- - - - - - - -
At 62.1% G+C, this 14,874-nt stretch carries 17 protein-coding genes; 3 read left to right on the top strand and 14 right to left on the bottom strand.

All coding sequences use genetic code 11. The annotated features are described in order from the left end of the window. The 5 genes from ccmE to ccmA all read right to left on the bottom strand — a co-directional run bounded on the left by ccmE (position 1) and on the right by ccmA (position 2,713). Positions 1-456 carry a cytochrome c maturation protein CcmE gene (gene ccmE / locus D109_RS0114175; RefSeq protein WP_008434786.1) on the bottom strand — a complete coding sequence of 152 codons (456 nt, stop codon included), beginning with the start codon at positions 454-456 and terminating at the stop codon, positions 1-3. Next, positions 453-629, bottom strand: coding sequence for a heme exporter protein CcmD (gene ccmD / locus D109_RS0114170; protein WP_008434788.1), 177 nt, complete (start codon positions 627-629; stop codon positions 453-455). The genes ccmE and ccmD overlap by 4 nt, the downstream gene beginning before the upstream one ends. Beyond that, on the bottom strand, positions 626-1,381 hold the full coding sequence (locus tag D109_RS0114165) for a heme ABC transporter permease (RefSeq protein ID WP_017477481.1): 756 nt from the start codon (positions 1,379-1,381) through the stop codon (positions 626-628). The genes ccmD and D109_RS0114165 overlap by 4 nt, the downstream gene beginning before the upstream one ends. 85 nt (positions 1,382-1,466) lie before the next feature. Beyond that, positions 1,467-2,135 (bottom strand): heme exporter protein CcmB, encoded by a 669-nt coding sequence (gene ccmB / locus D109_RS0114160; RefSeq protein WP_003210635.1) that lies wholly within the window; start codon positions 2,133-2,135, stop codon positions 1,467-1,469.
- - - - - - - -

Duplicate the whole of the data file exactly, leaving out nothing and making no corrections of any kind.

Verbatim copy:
At 62.1% G+C, this 14,874-nt stretch carries 17 protein-coding genes; 3 read left to right on the top strand and 14 right to left on the bottom strand.

All coding sequences use genetic code 11. The annotated features are described in order from the left end of the window. The 5 genes from ccmE to ccmA all read right to left on the bottom strand — a co-directional run bounded on the left by ccmE (position 1) and on the right by ccmA (position 2,713). Positions 1-456 carry a cytochrome c maturation protein CcmE gene (gene ccmE / locus D109_RS0114175; RefSeq protein WP_008434786.1) on the bottom strand — a complete coding sequence of 152 codons (456 nt, stop codon included), beginning with the start codon at positions 454-456 and terminating at the stop codon, positions 1-3. Next, positions 453-629, bottom strand: coding sequence for a heme exporter protein CcmD (gene ccmD / locus D109_RS0114170; protein WP_008434788.1), 177 nt, complete (start codon positions 627-629; stop codon positions 453-455). The genes ccmE and ccmD overlap by 4 nt, the downstream gene beginning before the upstream one ends. Beyond that, on the bottom strand, positions 626-1,381 hold the full coding sequence (locus tag D109_RS0114165) for a heme ABC transporter permease (RefSeq protein ID WP_017477481.1): 756 nt from the start codon (positions 1,379-1,381) through the stop codon (positions 626-628). The genes ccmD and D109_RS0114165 overlap by 4 nt, the downstream gene beginning before the upstream one ends. 85 nt (positions 1,382-1,466) lie before the next feature. Beyond that, positions 1,467-2,135 (bottom strand): heme exporter protein CcmB, encoded by a 669-nt coding sequence (gene ccmB / locus D109_RS0114160; RefSeq protein WP_003210635.1) that lies wholly within the window; start codon positions 2,133-2,135, stop codon positions 1,467-1,469.